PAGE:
Another Life: How are Ireland’s elms faring in 2020?
Michael Viney: Despite the threat of disease, Ireland’s living elms can still surprise
An elm tree. Drawing: Michael Viney
The trees of my youth were urban and majestic. They loomed over parks and pavements and grand civic spaces. Hurrying about, one was aware of dark trunks, notched and scarred, with huge and heavy boughs overhead.
In Brighton, my hometown, elms lined the main roads into the centre. They encircled the lawns of the Royal Pavilion, exotic summer residence of George IV.
The city of Brighton and Hove still has some 17,000 elm trees of many breeds, including the two oldest and largest of the surviving English elms. It holds, indeed, the National Elm Collection – this after the ravages of Dutch elm disease and a hurricane, in 1987, that left the green spine of the borough a heartbreaking tangle of trunks.
The chalky soil and salty winds of Brighton made elms the choice of Victorian planners. The chalk downs rising behind the town formed a natural cordon sanitaire against the invasion of the fungus-bearing beetle Scolytus scolytus. Even last summer, however, yet another of the Royal Pavilion’s elms, which was some 12m tall, fell victim to Dutch elm disease.
A favourite tree on the Pavilion lawn has quite an exceptional shape: a great low umbrella of boughs and leaves. One of the finest such specimens left in the UK, this is a weeping wych elm, Ulmus glabra “Horizontalis”.
Without such fancy cultivation, the wych elm is Ireland’s only native elm species, its Irish name (leamhán sléibhe) suggesting a liking for wilder ground. It is common across the island, and the spread of elm disease from the 1970s left gaunt silhouettes in many hedgerows.
In the UN’s International Year of Plant Health, how have Ireland’s elms recovered from Dutch elm disease?
English elms, and many others of unknown European provenance and hybridisation, were planted in their thousands in Ireland in the late 18th and 19th centuries. They were usually planted from suckers, as clones, and without genetic variation they had little resistance to fungal infection.
The fungus-bearing elm beetles are attracted to trees higher than 1.5m, with well-developed bark in which to lay their eggs. So even after trees have “died”, the postmortem suckers of English elms have still grown up from the roots.
Helped by an appeal to readers in this column in 2006, Teagasc researchers found healthy elms still growing here, mostly in coastal counties and some even on the seashore in counties Antrim and Cork. Many were clearly the native wych elm but others were uncertain hybrids. Almost 200 trees yielded hundreds of cuttings for trial propagation at Kinsealy.
Unlike the genetic programme for breeding disease-resistant ash trees, there is no official project to support research for the elm. But Teagasc’s Dr Miguel Nemesio-Gorriz continues to pursue the agency’s hopes of fostering resistant trees with heritable genes (see teagasc.ie).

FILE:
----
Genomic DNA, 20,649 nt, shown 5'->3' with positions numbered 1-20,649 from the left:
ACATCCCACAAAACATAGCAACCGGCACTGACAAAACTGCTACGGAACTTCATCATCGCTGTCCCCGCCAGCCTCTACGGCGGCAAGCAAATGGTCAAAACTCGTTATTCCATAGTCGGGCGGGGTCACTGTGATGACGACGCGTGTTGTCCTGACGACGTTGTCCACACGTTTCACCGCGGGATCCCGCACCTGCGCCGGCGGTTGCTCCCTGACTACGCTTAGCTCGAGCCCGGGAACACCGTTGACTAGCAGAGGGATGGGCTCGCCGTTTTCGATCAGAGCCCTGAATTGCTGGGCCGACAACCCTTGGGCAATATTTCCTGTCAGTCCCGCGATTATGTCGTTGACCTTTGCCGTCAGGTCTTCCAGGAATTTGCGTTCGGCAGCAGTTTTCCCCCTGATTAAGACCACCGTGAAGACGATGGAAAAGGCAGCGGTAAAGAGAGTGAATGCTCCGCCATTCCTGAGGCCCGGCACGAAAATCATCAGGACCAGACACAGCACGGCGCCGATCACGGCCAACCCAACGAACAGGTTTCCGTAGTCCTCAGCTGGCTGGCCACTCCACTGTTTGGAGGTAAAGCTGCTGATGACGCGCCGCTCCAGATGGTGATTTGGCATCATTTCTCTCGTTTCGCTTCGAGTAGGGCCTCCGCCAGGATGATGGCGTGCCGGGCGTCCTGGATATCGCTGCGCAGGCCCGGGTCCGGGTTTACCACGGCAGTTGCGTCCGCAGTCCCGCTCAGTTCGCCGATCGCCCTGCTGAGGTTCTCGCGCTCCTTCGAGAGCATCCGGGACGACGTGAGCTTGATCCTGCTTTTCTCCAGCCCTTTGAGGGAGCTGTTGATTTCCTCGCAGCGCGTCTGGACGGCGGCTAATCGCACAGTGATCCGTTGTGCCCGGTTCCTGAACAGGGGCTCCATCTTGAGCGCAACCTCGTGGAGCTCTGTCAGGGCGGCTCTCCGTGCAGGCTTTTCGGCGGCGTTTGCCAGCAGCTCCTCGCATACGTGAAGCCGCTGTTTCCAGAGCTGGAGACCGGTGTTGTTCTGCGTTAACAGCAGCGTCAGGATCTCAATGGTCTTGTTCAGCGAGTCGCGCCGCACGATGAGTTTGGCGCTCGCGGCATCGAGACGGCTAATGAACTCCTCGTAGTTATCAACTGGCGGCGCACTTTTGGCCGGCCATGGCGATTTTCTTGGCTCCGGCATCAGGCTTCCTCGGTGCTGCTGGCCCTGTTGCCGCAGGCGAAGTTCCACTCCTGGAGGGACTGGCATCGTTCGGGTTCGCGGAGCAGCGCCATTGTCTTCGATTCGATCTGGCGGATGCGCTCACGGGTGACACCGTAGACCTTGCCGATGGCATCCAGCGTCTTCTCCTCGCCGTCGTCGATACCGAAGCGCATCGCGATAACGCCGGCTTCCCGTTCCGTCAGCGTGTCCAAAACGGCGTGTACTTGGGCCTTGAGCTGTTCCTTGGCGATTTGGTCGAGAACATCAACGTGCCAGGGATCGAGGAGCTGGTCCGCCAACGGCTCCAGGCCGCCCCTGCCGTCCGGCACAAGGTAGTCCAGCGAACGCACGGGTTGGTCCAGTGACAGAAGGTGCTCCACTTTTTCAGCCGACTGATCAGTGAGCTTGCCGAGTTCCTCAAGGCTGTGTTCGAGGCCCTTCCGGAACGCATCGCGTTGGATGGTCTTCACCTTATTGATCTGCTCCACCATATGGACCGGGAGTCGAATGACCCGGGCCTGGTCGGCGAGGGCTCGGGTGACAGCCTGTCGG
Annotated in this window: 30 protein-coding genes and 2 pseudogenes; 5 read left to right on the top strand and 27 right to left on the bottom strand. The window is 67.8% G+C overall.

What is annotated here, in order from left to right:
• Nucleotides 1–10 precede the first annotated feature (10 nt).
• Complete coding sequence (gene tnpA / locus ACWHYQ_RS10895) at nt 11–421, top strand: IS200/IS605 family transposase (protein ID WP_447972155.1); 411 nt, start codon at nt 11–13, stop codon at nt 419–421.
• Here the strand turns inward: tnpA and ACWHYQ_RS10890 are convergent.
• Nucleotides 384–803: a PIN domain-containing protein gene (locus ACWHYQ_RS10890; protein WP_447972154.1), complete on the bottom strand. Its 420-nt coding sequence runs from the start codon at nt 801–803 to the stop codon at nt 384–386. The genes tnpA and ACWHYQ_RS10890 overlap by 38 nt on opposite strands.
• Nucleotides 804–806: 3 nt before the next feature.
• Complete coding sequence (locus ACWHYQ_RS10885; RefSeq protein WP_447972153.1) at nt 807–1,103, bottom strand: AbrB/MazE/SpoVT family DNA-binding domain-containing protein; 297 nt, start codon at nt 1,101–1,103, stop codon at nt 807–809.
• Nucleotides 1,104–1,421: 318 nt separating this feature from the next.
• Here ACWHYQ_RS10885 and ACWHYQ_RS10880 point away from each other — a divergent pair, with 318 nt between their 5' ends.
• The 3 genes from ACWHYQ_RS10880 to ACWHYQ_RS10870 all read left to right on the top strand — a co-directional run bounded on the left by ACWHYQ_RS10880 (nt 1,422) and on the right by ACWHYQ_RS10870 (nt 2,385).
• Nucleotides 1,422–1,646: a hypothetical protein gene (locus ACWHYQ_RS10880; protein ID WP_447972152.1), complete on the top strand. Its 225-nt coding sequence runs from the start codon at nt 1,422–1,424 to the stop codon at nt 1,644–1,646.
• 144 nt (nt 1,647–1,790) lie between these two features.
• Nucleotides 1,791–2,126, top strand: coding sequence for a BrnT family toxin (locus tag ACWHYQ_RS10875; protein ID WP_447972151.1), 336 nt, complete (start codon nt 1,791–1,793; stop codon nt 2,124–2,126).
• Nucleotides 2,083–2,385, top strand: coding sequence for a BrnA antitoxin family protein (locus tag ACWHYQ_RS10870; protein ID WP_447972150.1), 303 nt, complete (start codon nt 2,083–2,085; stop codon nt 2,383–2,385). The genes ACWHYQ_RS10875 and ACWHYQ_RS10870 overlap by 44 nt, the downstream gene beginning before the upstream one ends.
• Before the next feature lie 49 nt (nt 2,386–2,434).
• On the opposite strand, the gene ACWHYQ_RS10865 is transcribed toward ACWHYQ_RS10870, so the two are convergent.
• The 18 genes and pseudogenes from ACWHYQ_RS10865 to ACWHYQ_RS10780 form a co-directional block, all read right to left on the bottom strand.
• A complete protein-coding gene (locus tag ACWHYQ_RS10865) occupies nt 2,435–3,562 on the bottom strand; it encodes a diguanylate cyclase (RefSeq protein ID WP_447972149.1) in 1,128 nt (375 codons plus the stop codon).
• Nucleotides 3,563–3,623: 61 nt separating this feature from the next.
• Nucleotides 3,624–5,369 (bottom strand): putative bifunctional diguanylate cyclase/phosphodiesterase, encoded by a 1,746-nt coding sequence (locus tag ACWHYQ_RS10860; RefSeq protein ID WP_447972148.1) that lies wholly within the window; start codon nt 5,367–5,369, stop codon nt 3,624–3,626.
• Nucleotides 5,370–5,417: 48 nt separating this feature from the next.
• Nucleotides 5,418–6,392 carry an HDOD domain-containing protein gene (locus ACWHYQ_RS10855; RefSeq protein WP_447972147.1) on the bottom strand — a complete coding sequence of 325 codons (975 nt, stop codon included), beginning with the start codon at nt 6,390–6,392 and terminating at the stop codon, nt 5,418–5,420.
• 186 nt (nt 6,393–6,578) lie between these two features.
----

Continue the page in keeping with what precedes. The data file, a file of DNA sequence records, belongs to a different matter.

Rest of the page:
Candidate elms for propagation have to be older than 40 years or be thicker than 45cm, and to stand as completely healthy among neighbouring elms that are sickly or dead. Only one in 10 million elms is naturally disease-resistant, and these few belong mainly to the narrow-leaved Ulmus minor, a field elm of southern Europe, or to its hybrids with resistant Asiatic species.
Ireland’s wych elm is an “orphan” species genetically, but as a seed-producing tree its conservation takes on special purpose.
In the past year, Dr Nemesio-Gorriz has visited 10 more candidate Irish elms and taken twigs from which to propagate cuttings. In four years they will be mature enough to test resistance to Dutch elm disease by inoculation with several strains of the pathogen.
Ireland’s living elms can still surprise. In 2006, a dozen mature elm trees at Ardee, Co Louth, produced a massive crop of winged, low-hanging seeds. Finding them gave special delight to Dr Gerry Douglas, Dr Nemesio-Gorriz’s predecessor at Teagasc.
Identified as those of the European white elm, Ulmus laevis, hitherto unknown in Ireland, the seeds were grown by Coillte into 15,000 saplings. These were sold to the public or donated to schools, and Dr Douglas knows of some that are still “growing well”.
A notably fast-growing, stately tree, most at home in central and eastern Europe, Ulmus laevis might not warrant a forest. “The tree is of low economic value,” says Euforgen, a European forest genetic agency, “and unlike other European elms, the timber is not appreciated.”
There are other kinds of value. Donegal County Council, for example, cherishes half-a-dozen “heritage” wych elms as a genetic resource for local woodland. And in Heritage Trees of Ireland (2013), a beautiful book for the Tree Council of Ireland, Aubrey Fennell pictures two lofty hybrid elms at Donegal town. One of them, almost 5m in girth, is the largest known surviving elm in Ireland. Fennell urged a visit “before they inevitably succumb to disease”.